First of all I would like to congratulate the UK Vet Futures team on the great work they are doing. I really appreciate the work of the UK project. As a guest of the summit on the 4th July 2016 in London I brought this idea back to Switzerland and immediately started a similar project […]
The first Vet Futures Summit saw around 120 people gather at the Royal Veterinary College in Camden, London, to hear how the RCVS, BVA and BVNA have set out a blueprint for the future of the veterinary surgeon and veterinary nursing professions.
The British Veterinary Association (BVA) and Royal College of Veterinary Surgeons (RCVS) are delighted to announce the formation of the Vet Futures Action Group to take forward the ambitions and recommendations in the Vet Futures report ‘Taking charge of our future: A vision for the veterinary profession for 2030’ launched in November 2015.
The British Veterinary Association (BVA) and the Royal College of Veterinary Surgeons (RCVS) are inviting applications from members of the veterinary professions for the new Vet Futures Action Group, set up to drive forward the ambitions identified in the Vet Futures report launched at BVA Congress at the London Vet Show on 20 November.
What role might patient safety play in the veterinary profession? is the question posed by our Vet Futures blogger, Mark Turner, this month in considering what the profession could learn from the NHS.
Mark Turner graduated from Liverpool Veterinary School in 1996. His career has included spells as a veterinary surgeon and as a business owner. During this period he has developed an interest in patient safety and a profound belief that risk management properly implemented can improve many aspects of care…
At the beginning of the new millennia, the report into the Bristol heart scandal was published (Department of Health, 2001). It established why the mortality rate after paediatric cardiac surgery (PCS) at Bristol hospital was twice the national average. In many respects it can now be seen as an important turning point in the history of the NHS…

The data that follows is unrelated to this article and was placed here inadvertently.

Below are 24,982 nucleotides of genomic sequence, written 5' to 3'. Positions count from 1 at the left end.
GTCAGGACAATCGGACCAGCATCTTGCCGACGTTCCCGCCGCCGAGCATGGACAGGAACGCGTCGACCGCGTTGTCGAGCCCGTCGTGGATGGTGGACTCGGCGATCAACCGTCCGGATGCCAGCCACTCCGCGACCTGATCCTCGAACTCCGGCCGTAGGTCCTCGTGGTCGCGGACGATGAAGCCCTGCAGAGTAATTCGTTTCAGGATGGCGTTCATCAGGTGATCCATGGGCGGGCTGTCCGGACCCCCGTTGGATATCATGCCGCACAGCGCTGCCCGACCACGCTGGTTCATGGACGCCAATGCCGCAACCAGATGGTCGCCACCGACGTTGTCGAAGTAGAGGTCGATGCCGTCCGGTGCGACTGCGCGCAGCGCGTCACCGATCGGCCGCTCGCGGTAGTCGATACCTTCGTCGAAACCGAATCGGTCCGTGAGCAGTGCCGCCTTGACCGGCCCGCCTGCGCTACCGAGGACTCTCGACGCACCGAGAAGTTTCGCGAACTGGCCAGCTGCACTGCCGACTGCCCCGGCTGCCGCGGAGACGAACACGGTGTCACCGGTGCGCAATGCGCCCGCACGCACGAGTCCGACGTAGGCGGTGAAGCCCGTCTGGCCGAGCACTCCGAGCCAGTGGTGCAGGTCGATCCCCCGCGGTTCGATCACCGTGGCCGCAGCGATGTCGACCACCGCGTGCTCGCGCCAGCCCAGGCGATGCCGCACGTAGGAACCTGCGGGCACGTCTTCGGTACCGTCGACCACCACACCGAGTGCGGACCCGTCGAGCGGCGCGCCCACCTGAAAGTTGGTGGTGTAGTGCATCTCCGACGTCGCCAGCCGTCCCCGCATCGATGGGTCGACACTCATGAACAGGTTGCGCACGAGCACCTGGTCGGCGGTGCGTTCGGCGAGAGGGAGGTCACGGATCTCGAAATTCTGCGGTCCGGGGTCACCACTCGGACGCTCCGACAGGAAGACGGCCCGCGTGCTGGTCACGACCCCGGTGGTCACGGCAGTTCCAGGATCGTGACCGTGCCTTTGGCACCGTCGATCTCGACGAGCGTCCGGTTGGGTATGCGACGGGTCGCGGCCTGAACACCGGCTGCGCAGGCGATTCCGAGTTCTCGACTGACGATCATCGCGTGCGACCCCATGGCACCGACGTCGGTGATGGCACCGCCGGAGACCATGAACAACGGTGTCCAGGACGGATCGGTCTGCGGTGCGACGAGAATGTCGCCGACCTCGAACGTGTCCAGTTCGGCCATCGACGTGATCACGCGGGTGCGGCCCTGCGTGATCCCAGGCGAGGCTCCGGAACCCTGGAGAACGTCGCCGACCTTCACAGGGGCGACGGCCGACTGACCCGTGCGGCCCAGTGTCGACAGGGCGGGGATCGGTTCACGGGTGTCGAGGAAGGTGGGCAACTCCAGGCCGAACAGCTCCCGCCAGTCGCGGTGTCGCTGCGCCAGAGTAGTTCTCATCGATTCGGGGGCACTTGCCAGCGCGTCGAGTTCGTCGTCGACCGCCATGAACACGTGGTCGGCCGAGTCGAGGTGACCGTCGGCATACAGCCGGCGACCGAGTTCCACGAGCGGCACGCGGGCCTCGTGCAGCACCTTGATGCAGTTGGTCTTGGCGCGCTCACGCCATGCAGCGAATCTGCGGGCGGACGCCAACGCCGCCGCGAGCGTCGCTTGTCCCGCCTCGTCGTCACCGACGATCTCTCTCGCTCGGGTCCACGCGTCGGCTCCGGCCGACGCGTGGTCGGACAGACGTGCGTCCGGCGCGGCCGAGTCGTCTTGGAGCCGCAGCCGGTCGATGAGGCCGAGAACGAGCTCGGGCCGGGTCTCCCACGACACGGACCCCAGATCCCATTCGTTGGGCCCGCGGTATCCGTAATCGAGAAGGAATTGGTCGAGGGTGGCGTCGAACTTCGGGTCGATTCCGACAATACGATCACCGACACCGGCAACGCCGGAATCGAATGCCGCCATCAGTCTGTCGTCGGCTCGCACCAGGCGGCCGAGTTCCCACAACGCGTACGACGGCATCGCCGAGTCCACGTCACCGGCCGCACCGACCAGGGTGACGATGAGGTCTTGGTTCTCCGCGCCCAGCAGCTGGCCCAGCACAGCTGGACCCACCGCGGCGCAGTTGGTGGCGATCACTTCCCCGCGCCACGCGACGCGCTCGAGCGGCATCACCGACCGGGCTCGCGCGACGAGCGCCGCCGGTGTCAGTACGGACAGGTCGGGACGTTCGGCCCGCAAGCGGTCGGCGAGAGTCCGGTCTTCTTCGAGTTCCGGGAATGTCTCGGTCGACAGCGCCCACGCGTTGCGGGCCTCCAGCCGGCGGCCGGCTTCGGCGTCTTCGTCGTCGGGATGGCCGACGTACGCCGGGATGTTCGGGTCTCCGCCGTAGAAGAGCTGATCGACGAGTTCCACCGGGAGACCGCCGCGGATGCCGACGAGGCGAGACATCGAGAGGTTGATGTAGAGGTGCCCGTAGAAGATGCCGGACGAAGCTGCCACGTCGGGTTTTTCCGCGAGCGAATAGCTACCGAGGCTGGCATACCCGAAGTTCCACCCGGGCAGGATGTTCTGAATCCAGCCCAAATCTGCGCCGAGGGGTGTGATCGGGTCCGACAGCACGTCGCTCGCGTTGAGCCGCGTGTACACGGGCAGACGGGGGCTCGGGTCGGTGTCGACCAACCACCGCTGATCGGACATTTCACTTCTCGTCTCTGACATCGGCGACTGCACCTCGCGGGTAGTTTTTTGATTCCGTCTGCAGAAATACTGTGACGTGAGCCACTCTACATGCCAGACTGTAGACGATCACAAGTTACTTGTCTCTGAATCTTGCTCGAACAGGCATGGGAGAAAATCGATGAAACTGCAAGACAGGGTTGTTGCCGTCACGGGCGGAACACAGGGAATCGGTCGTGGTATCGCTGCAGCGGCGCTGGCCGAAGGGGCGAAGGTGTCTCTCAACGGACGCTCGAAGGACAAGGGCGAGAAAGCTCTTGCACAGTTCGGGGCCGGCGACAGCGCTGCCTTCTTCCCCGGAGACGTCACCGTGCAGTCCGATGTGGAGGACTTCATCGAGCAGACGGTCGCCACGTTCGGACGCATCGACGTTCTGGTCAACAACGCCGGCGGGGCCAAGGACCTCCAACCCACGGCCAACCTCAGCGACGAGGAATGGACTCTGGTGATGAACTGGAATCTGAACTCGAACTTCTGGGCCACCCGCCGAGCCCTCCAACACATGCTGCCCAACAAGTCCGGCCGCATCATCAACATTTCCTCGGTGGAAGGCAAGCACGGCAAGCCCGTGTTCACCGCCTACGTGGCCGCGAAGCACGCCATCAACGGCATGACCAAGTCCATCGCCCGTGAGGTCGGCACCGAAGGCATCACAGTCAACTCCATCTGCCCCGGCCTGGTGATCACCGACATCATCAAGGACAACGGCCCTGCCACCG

In 2030 vets should be a leading force for animal health and welfare and valued for their wider roles in society. They should be confident, resilient, healthy and well supported, and benefit from exceptional leadership.
Fourth-year University of Edinburgh veterinary student Jennifer Rowland has won our Veterinary Vision essay competition, with her entry on wearable healthcare technology for animals.
Although the rise in employment within corporate practices has enabled young vets to focus on the veterinary science aspects of practice life, our latest guest blog argues that business training should still be an integral and encouraged part of undergraduate vet training.
Nazrene Moosa qualified as a veterinary surgeon from the University of Pretoria in South Africa in 1988. She has been in small animal practice ever since – first in South Africa and, for the last 18 years, in the South East of the UK…
When I first arrived in the UK almost 20 years ago, there were major changes afoot in the profession. My first job was in a corporate practice in Portsmouth, and I have some fond memories of being at the forefront of this new trend…
Latest Tweets (#vetfutures)My Tweets
action plan animal owners animal welfare business issues BVA BVNA careers challenges competition CPD ethnicity Europe events facts figures gender issues leadership London Vet Show members of public mental health overseas palliative care practices research student and young vets survey training veterinary nurses veterinary profession Vet Futures Summit VF Action Group webinar